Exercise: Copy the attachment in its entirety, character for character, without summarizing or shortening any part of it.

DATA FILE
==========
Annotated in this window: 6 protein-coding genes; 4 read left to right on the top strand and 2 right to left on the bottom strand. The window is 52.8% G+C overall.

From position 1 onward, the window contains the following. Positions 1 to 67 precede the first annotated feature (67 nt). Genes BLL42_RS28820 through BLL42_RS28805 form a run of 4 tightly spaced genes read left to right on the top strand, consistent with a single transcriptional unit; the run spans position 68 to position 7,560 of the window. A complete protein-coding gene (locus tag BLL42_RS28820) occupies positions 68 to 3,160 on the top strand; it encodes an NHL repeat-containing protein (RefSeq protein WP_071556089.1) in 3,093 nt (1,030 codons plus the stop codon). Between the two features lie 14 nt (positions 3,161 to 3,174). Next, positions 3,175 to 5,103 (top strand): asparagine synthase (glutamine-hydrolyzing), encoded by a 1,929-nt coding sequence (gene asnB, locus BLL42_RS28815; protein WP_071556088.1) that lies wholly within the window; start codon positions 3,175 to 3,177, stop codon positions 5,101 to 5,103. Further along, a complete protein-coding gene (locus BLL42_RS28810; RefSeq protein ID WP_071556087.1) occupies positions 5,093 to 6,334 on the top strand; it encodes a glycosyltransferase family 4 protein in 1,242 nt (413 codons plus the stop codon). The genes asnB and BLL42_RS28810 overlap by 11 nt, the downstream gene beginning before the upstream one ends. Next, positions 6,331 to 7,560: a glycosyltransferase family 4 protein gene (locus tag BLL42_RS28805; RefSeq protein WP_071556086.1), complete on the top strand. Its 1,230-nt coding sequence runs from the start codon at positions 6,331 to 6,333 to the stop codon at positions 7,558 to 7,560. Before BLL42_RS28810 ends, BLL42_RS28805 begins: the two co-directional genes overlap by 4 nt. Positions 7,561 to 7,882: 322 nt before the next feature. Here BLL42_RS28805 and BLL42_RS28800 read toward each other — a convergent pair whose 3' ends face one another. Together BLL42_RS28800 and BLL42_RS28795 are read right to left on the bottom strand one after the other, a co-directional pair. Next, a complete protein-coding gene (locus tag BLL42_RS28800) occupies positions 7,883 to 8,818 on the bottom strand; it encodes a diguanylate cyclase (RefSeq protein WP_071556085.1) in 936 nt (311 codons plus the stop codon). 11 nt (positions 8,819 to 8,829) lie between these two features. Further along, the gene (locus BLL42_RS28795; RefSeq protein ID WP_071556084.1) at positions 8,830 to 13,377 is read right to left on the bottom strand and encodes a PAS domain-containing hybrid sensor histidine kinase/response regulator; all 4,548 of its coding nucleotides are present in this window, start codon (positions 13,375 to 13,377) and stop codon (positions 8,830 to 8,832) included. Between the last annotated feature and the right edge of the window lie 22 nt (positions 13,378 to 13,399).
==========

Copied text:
Annotated in this window: 6 protein-coding genes; 4 read left to right on the top strand and 2 right to left on the bottom strand. The window is 52.8% G+C overall.

From position 1 onward, the window contains the following. Positions 1 to 67 precede the first annotated feature (67 nt). Genes BLL42_RS28820 through BLL42_RS28805 form a run of 4 tightly spaced genes read left to right on the top strand, consistent with a single transcriptional unit; the run spans position 68 to position 7,560 of the window. A complete protein-coding gene (locus tag BLL42_RS28820) occupies positions 68 to 3,160 on the top strand; it encodes an NHL repeat-containing protein (RefSeq protein WP_071556089.1) in 3,093 nt (1,030 codons plus the stop codon). Between the two features lie 14 nt (positions 3,161 to 3,174). Next, positions 3,175 to 5,103 (top strand): asparagine synthase (glutamine-hydrolyzing), encoded by a 1,929-nt coding sequence (gene asnB, locus BLL42_RS28815; protein WP_071556088.1) that lies wholly within the window; start codon positions 3,175 to 3,177, stop codon positions 5,101 to 5,103. Further along, a complete protein-coding gene (locus BLL42_RS28810; RefSeq protein ID WP_071556087.1) occupies positions 5,093 to 6,334 on the top strand; it encodes a glycosyltransferase family 4 protein in 1,242 nt (413 codons plus the stop codon). The genes asnB and BLL42_RS28810 overlap by 11 nt, the downstream gene beginning before the upstream one ends. Next, positions 6,331 to 7,560: a glycosyltransferase family 4 protein gene (locus tag BLL42_RS28805; RefSeq protein WP_071556086.1), complete on the top strand. Its 1,230-nt coding sequence runs from the start codon at positions 6,331 to 6,333 to the stop codon at positions 7,558 to 7,560. Before BLL42_RS28810 ends, BLL42_RS28805 begins: the two co-directional genes overlap by 4 nt. Positions 7,561 to 7,882: 322 nt before the next feature. Here BLL42_RS28805 and BLL42_RS28800 read toward each other — a convergent pair whose 3' ends face one another. Together BLL42_RS28800 and BLL42_RS28795 are read right to left on the bottom strand one after the other, a co-directional pair. Next, a complete protein-coding gene (locus tag BLL42_RS28800) occupies positions 7,883 to 8,818 on the bottom strand; it encodes a diguanylate cyclase (RefSeq protein WP_071556085.1) in 936 nt (311 codons plus the stop codon). 11 nt (positions 8,819 to 8,829) lie between these two features. Further along, the gene (locus BLL42_RS28795; RefSeq protein ID WP_071556084.1) at positions 8,830 to 13,377 is read right to left on the bottom strand and encodes a PAS domain-containing hybrid sensor histidine kinase/response regulator; all 4,548 of its coding nucleotides are present in this window, start codon (positions 13,375 to 13,377) and stop codon (positions 8,830 to 8,832) included. Between the last annotated feature and the right edge of the window lie 22 nt (positions 13,378 to 13,399).